Leftover roasted chicken makes a great Chicken salad. And turn it a bit French by dressing it with a tarragon flavored lemony vinaigrette.
By Mitch Weinstein
For all you non-French speakers out there (including me – isn’t Google translate awesome?), that’s chicken salad with herbs. And because this chicken salad is made in what I consider a French style, I think it sounds so much nicer in French.
The great thing about chicken salad is that it’s a wonderful way to use up leftover chicken; oh sure, you can cook some chicken expressly for this purpose, but if you’re like me and enjoy roasting a whole bird even if it’s only two for dinner, there are going to be some leftovers. Significant Eater and I enjoy eating the leg, thighs and wings right off of the roasted bird, since they’re so much tastier than the breast – but in a chicken salad the flavor of the white meat gets a nice boost, so it works out perfectly.
The “French” part comes in because instead of the usual American deli-style chicken salad that’s loaded with mayonnaise, this one is dressed with the ingredients for a vinaigrette, along with a good handful of chopped herbs including that most French of all herbs, tarragon.
I think that shredding the chicken by hand, rather than cutting it up into cubes, makes for a more home-style salad, both visually and texturally. In this case, picking the meat off the carcass actually results in shredded chicken, so that’s another reason to roast a whole bird…just wash your hands really well before you start.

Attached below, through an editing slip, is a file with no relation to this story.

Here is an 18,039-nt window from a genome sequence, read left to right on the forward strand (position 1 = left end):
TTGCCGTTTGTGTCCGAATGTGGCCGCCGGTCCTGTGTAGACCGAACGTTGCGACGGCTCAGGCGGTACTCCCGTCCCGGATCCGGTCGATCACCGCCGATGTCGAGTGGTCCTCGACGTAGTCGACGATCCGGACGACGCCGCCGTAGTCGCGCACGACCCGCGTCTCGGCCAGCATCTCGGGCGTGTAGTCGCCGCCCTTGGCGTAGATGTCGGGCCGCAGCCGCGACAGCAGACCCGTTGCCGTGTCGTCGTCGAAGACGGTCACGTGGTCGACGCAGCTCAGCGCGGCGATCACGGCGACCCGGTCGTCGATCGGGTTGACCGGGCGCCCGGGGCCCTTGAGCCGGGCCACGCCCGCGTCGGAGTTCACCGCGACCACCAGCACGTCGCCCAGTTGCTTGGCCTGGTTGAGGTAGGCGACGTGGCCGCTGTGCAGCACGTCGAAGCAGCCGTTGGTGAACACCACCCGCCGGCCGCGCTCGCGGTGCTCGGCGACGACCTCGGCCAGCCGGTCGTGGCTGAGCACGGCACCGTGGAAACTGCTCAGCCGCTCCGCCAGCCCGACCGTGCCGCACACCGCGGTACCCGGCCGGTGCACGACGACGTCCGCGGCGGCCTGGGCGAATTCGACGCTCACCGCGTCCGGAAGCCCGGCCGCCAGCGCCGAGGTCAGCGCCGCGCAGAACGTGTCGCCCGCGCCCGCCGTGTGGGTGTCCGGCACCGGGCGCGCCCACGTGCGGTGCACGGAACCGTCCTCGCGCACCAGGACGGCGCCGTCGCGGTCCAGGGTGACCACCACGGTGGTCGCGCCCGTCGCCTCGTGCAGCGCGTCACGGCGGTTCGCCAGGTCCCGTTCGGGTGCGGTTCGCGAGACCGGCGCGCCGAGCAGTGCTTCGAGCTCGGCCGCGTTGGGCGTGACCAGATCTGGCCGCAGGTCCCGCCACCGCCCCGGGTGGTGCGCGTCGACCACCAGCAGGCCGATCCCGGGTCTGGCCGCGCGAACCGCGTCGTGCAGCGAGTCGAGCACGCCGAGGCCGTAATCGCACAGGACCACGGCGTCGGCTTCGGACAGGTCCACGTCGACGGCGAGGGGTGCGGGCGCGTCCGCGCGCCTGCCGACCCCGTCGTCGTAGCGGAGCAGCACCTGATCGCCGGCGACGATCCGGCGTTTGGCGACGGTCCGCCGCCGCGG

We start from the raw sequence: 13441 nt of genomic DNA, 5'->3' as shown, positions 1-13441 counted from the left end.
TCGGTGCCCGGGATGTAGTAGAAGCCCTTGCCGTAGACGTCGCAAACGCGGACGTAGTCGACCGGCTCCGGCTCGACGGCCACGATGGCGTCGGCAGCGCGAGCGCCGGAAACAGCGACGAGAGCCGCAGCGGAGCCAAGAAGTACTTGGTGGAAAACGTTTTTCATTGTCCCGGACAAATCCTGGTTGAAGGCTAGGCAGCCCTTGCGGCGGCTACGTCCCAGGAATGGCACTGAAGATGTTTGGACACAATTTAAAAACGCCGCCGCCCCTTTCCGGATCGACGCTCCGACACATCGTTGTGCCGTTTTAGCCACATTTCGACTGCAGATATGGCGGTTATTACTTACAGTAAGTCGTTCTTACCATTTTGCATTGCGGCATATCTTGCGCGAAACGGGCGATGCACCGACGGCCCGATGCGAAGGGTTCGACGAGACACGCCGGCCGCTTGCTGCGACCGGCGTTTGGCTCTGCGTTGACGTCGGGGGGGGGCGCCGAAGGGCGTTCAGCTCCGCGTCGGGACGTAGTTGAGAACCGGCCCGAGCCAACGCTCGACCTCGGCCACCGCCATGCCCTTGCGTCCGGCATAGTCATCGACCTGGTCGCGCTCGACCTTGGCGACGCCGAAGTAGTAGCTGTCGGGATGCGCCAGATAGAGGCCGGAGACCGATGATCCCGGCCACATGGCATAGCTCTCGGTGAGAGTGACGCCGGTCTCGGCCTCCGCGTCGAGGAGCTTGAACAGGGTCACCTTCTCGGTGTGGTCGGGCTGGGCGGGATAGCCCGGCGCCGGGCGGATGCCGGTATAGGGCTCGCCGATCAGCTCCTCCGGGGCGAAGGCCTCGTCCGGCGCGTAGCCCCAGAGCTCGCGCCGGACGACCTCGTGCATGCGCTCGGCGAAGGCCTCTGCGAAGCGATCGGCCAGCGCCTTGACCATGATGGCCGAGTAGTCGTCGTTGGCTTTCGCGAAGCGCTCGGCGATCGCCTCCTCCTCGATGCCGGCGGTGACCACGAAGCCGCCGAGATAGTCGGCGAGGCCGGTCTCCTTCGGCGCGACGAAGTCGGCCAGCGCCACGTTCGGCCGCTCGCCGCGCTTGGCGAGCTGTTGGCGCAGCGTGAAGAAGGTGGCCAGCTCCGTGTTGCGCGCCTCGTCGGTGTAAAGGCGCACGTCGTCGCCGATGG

Toss everything together along with salt and pepper to taste. Keep tasting and adjusting with lemon juice/vinegar and olive oil until it’s to your liking. This will make a great sandwich; I think it’s also perfect served on a bed of lettuce with some sliced tomatoes and avocado…
- 2 cups shredded chicken
- 2 spring onions, sliced thinly
- 1 stalk celery, cut into small dice
- 2 T chopped parsley
- 2 T chopped celery leaves
- 1 T chopped tarragon
- 4 T olive oil
- 2 T lemon juice
- 2 T red or white wine vinegar
- 2 teaspoons mustard
- Salt and pepper, to taste
- Toss thoroughly but gently, then taste and adjust seasonings.
- Can easily be scaled up.
Mitch Weinstein is an avid seeker of good food, culinary school grad and writer of the blog Tasty Travails. When not cooking at home, he is on the hunt for that next delicious restaurant meal, great market or maybe even a cocktail. He regularly contributes to the food and drink forums on mouthfulsfood.com, eGullet.org, Chowhound.com and others.